At Spey Bay (on the coast of the Moray Firth) you will also find the Scottish Dolphin Centre, which is run by a global charity called Whale and Dolphin Conservation (WDC) that is really pushing for the protection of whales and dolphins (and porpoises). I know the centre and WDC very well because for the last 8 months I have volunteered there as a residential guide and education volunteer (I should make it clear that they did not ask me to write and all opinions in this article are my own). This role was split between working ‘front of house’, running the shop and exhibition area, delivering tours and talking to people about whales and dolphins and WDC, and helping with the education programme, which involved running school activities, delivering community talks and planning holiday club activities. That last one was particularly fun because I had a lot of creative freedom, but there was the risk of all hell breaking loose, especially when water pistols were involved.
The Scottish Dolphin Centre was set up long before I came along, but I would still say that it breathed new life into the area and has raised awareness of the heritage and the local wildlife (other than dolphins). The centre itself was once a salmon fishing station that processed the fish caught in the river and sea. There is also an icehouse on site, the largest still standing in Scotland, for storing ice that was packed with the fish to keep them fresh at market. Today the icehouse is used as another exhibition area with immersive video rooms, old fishing and ship building tools and a room full of impressive whale and dolphin bones.
Reading through this article you are probably thinking that I am biased in favour of the Scottish Dolphin Centre and WDC, and you are probably right. So in the interest of balance I will admit that not every visitor was as impressed as I was when I first walked through those doors, but is a common fact of life that you cannot please everyone. In particular, some people were disappointed that they were not guaranteed to see bottlenose dolphins during their visit. However, all wild animals are unpredictable and WDC is firmly against keeping whales and dolphins in captivity. Besides, there are few things more special than that chance to see them in the wild where they belong.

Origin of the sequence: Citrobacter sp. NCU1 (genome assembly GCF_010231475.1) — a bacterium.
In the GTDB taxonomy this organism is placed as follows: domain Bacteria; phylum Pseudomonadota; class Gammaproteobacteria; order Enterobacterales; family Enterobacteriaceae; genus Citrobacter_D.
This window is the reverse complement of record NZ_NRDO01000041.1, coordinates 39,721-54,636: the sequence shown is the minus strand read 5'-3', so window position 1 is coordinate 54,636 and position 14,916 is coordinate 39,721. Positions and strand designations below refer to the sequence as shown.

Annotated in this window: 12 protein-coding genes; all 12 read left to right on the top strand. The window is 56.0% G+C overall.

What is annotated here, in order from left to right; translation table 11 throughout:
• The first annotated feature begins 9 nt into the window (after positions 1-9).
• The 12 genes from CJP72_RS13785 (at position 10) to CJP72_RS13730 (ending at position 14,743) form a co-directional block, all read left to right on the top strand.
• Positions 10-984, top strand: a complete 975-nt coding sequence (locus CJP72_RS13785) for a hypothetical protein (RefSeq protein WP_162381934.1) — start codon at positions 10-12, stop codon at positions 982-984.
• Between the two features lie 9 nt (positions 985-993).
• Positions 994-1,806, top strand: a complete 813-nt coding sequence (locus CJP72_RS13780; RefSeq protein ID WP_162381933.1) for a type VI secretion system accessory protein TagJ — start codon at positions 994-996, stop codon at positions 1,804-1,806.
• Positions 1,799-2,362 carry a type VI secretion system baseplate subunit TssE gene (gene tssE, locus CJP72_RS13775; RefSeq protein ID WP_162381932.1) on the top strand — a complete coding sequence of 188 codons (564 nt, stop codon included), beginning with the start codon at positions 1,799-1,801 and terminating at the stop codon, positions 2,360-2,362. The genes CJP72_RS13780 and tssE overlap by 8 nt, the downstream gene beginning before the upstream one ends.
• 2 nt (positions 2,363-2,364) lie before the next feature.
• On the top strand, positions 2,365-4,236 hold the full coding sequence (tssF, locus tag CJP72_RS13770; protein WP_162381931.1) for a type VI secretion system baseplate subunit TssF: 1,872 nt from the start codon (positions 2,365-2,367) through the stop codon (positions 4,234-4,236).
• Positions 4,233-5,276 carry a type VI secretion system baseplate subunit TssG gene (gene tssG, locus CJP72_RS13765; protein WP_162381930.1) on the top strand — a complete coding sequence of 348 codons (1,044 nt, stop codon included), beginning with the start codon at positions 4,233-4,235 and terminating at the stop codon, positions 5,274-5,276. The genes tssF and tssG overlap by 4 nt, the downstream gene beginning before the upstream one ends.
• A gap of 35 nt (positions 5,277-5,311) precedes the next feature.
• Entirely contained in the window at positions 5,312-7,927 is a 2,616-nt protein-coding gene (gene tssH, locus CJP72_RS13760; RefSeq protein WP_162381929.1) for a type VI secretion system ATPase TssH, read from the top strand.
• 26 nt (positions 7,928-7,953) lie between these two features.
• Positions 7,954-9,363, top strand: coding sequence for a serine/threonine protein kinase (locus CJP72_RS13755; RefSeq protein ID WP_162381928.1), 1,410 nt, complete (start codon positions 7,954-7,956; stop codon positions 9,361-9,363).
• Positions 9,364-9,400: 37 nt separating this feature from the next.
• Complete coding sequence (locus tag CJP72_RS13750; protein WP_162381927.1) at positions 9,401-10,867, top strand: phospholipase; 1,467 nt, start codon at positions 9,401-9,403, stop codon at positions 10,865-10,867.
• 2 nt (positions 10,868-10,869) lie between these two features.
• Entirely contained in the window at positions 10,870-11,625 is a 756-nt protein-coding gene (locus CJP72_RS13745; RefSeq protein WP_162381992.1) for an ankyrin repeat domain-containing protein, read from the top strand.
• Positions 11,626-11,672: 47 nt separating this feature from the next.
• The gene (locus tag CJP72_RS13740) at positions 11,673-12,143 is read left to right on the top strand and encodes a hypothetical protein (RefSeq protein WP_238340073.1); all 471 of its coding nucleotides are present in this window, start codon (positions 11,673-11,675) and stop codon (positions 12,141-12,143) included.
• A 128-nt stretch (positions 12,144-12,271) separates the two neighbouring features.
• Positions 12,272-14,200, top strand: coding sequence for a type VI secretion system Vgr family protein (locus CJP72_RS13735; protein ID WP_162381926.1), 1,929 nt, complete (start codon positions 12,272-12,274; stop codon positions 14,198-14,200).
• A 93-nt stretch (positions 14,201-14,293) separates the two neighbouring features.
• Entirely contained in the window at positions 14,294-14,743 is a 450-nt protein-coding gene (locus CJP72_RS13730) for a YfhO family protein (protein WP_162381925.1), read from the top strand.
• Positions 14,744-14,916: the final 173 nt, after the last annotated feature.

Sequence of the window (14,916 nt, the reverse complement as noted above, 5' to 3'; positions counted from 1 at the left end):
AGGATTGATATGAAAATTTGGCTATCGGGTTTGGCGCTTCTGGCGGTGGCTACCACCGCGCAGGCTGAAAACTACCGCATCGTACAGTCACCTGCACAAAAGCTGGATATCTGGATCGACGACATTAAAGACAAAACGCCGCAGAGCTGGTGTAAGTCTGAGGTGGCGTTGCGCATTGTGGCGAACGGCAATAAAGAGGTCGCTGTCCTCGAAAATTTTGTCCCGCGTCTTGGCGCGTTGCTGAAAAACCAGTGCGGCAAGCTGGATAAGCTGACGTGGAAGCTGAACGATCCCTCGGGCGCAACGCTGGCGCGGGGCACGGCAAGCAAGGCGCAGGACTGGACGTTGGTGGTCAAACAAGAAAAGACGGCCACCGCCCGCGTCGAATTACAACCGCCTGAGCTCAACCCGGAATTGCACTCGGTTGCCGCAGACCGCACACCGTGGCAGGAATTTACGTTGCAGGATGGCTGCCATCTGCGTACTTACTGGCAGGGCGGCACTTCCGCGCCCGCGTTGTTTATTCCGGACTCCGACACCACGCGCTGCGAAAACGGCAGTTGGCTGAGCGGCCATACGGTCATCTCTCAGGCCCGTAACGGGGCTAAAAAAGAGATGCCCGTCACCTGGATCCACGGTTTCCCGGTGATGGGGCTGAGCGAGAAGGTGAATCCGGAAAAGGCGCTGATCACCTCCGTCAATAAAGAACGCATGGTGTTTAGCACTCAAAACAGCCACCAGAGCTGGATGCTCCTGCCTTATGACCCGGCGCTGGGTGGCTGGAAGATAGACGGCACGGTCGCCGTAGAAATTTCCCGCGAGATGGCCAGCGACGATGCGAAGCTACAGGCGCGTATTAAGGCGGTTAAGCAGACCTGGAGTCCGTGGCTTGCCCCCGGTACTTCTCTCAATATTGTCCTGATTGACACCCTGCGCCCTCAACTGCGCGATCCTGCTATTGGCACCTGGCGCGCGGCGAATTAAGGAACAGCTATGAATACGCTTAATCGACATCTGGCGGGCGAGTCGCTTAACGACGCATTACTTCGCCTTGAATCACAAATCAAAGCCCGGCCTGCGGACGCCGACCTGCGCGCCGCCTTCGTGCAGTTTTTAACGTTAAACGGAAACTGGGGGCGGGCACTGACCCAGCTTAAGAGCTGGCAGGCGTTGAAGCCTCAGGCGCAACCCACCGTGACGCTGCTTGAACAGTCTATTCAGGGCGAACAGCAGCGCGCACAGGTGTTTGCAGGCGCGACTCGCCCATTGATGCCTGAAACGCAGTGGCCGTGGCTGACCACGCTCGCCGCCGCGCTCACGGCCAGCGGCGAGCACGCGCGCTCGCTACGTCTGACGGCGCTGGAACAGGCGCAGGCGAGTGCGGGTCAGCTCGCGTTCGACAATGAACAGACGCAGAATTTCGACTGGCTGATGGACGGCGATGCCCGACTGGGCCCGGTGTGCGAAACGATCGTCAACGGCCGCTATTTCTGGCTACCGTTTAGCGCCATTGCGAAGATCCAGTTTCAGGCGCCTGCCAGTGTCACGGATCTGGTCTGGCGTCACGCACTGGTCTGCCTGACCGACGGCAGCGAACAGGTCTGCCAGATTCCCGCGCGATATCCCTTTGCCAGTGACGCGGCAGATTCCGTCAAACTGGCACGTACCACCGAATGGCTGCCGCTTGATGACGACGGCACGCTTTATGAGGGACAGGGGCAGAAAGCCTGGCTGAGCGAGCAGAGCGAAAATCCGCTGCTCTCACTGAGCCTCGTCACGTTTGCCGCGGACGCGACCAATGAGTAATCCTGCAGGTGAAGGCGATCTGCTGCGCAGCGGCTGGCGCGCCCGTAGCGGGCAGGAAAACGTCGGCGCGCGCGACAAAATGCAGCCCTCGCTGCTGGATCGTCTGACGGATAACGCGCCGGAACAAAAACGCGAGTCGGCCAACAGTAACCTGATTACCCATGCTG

Wikipedia. 2019. Common bottlenose dolphin. https://en.m.wikipedia.org/wiki/Common_bottlenose_dolphin. Last accessed 05/11/2019
Whale and Dolphin Conservation. 2019. Common bottlenose dolphin. https://uk.whales.org/whales-dolphins/species-guide/common-bottlenose-dolphin/. Last accessed 05/11/2019
Connor et al. 2000. THE BOTTLENOSE DOLPHIN: Social Relationships in a Fission-Fusion Society; Cetacean Societies: Field Studies of Dolphins and Whales. ISBN 9780226503417
Parsons et al. 2003. Male-male aggression renders bottlenose dolphin (Tursiops truncatus) unconscious
Ross and Wilson. 1996. Violent interactions between bottlenose dolphins and harbour porpoises
Santos et al. 2001. Stomach contents of bottlenose dolphins (Tursiops truncatus) in Scottish waters
Ross Shire Journal. 2019. Moray Firth bottlenose dolphin Spirtle surprises experts after being spotted off south-west Ireland. https://www.ross-shirejournal.co.uk/news/moray-firth-dolphin-surprises-experts-after-being-spotted-off-south-west-ireland-180460/. Last accessed 05/11/2019
Evening express. 2019. Moray Firth dolphins spotted in Netherlands and Ireland. https://www.eveningexpress.co.uk/fp/news/local/moray-firth-dolphins-spotted-in-netherlands-and-ireland/. Last accessed 05/11/2019
Scottish Dolphin Centre. 2019. https://dolphincentre.whales.org/. Last accessed 05/11/2019
Shirehorse. 2007. [CC BY-SA 3.0 (http://creativecommons.org/licenses/by-sa/3.0/)%5D. https://commons.wikimedia.org/wiki/File:2005-05-n2-2549.jpg
Hogweard. 2012. [CC BY 3.0 (https://creativecommons.org/licenses/by/3.0)%5D. https://commons.wikimedia.org/wiki/File:Moray_Firth_Map.png
All other images are public domain and do not require attribution